The Learning Network: Q&A with Nolo Martinez

Men of different ages and racial backgrounds participating in a small focus group watch a presentation

Dr. Nolo Martínez and his team at Nolo Consulting are directing the Forsyth Family Voices Learning Network, a series of listening and learning gatherings with parents and providers in Forsyth County. We sat down with Dr. Martinez to learn more.

What is the Learning Network all about?

The Learning Network is a continuation of the Great Expectations – Forsyth Family Voices work that began in 2016, with agencies coming together to understand how they can listen to parents to truly understand what they need to help their children succeed. To further the work this year, we are working with parents and agencies together.

How did you begin?

First, the agencies recruited about 350 parents and asked them about the quality of early childhood education, their needs, and the barriers they face. We found that parents are not neutral when you ask them about issues related to their children. And we discovered the agencies involved felt that it was important to maintain this process of learning from parents. That’s why we are creating an agency-parent network that will nurture parent participation, enable us to learn from one another, and establish a process for accountability.

What will happen over time?

Every month, a diverse group of parents and agencies come together to discuss a sequence of topics that build on each other. Going into the new year, we will deepen collaborations between agencies and parents, discuss the idea of the parent as a child’s first teacher, and study mindfulness in education and how it could help families dealing with mental health or job loss. We will also have experts who will talk about North Carolina legal and policy issues. At the end of 11 months, there is a graduation, which gives the parents a sense of purpose and unity.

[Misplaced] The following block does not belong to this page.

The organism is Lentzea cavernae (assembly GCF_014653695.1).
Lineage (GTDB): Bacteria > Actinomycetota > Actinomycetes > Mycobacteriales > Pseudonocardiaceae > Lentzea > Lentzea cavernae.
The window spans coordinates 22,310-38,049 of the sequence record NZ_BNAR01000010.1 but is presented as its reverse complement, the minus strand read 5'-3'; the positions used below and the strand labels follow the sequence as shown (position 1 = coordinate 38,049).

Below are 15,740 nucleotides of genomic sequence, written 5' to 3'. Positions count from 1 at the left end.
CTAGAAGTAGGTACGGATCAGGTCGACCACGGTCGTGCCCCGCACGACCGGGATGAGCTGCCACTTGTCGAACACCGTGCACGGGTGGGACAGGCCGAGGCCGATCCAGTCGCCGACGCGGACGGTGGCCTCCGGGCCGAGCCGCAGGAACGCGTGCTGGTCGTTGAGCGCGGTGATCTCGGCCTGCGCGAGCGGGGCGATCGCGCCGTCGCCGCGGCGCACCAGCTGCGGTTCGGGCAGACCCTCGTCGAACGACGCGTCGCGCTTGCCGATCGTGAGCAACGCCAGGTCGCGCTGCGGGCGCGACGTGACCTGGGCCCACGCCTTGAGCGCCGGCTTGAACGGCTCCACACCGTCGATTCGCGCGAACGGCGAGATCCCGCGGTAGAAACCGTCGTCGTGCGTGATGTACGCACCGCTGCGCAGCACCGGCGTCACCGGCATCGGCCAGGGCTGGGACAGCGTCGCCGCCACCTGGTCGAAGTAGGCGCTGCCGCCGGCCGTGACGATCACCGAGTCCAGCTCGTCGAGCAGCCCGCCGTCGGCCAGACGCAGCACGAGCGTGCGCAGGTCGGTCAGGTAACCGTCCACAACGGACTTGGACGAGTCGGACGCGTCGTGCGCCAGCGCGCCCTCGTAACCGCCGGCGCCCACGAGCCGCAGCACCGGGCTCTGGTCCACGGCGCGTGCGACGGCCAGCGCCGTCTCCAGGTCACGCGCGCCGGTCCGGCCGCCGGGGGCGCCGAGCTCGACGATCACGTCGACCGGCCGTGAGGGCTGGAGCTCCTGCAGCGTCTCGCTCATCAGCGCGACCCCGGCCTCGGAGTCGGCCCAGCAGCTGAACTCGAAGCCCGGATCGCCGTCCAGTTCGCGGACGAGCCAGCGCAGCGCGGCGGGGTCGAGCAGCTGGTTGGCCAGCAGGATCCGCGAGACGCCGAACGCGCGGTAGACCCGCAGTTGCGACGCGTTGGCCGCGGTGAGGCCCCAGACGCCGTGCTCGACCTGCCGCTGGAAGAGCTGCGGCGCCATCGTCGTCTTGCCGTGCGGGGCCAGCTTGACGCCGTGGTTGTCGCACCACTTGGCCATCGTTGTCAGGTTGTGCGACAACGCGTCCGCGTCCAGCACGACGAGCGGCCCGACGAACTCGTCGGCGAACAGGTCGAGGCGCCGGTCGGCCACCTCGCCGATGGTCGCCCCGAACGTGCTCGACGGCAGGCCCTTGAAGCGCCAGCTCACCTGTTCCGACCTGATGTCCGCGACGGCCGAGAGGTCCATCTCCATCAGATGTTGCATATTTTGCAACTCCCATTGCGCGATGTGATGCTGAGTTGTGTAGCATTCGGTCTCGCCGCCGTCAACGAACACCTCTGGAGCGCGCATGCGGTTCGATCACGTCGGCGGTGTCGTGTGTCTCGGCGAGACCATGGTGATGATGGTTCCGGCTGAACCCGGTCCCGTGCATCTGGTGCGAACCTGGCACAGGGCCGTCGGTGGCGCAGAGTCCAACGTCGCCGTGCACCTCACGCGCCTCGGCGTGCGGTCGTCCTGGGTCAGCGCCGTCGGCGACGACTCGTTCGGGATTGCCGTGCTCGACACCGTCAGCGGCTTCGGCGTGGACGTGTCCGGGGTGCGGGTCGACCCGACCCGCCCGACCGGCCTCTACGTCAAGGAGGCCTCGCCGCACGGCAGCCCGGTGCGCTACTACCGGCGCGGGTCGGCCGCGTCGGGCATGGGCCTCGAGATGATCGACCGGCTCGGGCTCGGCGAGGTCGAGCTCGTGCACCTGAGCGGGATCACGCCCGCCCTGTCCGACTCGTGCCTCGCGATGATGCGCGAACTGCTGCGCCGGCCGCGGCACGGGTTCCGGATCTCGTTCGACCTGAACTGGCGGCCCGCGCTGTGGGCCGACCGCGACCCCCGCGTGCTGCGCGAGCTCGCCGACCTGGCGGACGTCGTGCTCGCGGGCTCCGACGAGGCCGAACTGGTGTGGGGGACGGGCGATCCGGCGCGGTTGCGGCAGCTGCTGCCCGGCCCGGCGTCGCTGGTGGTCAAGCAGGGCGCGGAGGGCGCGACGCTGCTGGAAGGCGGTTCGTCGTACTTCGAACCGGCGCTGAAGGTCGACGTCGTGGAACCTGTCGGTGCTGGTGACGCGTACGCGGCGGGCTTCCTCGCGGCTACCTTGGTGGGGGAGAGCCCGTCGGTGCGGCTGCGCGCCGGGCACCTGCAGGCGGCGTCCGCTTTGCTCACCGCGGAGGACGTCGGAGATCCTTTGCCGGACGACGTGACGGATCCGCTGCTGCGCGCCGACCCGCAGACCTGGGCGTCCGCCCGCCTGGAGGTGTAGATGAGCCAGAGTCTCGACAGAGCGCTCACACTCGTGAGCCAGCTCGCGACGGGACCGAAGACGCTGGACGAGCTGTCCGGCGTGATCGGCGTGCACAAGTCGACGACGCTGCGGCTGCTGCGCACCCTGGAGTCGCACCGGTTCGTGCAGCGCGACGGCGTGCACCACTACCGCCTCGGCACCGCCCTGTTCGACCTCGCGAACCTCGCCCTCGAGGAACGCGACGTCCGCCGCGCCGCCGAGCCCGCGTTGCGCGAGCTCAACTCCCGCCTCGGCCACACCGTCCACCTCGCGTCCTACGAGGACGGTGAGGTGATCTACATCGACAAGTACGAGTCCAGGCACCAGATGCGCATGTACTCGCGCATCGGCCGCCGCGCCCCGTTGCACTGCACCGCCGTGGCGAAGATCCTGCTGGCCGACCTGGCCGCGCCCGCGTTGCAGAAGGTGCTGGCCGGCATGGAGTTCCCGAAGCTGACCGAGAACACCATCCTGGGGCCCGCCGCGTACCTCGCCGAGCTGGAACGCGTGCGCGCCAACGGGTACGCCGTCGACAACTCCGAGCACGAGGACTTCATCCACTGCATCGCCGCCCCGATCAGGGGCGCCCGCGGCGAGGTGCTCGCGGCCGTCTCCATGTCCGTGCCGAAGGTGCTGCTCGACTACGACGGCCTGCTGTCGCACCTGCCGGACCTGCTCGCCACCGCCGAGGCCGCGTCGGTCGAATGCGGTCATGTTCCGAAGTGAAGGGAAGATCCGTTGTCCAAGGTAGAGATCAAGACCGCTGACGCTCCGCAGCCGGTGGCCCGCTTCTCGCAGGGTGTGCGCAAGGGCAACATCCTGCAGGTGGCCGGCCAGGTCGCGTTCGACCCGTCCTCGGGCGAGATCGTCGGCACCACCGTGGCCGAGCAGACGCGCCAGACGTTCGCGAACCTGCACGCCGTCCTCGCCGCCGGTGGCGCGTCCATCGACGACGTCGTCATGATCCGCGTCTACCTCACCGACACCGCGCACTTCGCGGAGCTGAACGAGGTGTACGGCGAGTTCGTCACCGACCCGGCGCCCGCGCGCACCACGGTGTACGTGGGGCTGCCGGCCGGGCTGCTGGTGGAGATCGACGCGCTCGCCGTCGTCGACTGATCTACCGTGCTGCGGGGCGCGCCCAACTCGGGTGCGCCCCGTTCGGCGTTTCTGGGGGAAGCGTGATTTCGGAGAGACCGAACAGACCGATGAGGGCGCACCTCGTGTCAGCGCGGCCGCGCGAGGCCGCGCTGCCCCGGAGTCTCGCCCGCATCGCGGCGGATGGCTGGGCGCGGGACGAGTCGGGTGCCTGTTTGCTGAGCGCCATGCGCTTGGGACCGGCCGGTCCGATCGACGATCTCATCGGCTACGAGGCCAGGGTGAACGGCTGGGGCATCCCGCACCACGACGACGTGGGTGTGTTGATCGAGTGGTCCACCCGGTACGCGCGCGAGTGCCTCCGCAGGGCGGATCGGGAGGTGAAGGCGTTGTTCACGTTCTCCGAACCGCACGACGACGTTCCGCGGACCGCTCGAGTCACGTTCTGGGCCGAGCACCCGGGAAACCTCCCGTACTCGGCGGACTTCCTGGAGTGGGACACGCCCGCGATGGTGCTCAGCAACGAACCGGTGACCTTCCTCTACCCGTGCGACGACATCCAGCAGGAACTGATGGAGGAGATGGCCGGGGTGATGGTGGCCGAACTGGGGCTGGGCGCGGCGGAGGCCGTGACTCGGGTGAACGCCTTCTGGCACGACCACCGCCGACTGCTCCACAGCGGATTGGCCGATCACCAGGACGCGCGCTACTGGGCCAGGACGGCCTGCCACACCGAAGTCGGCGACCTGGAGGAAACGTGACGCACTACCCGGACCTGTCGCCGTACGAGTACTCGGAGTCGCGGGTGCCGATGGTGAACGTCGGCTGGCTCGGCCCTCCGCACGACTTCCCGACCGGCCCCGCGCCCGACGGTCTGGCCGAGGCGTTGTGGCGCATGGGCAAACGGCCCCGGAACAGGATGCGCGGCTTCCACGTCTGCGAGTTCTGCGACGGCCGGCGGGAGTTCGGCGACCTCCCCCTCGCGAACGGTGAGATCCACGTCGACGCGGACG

How will parents and agencies grow through this process?

Agencies and parents will develop stronger relationships, working together to promote parent leadership and collectively helping all children learn. Working together over time, we facilitate a process where the agencies learn how to support parents to become leaders. It’s a competency-based journey and these parents go on to mentor other parents. This is how the process becomes sustainable.

Will the Learning Network process help foster equity and economic opportunity?

We may not get there in 11 months, but I have an expectation that this Learning Network will continue organically developing into something that could be even more powerful in developing greater equity. As a resident of Forsyth County, I don’t think we have bet enough on the knowledge of people living in poverty and what they can do if they come together.

What do you hope for?

I would like to see a systems change occur in Forsyth County where minorities and low-income families are more engaged in the process of decision-making about policies and services for their children. I would like to see parents that have been part of the Learning Network taking action in their communities and addressing issues together—taking leadership beyond the network, in the community and in the school system. If I can bring people together with the desire to do something, that’s what means the most to me.

This interview has been shortened and edited.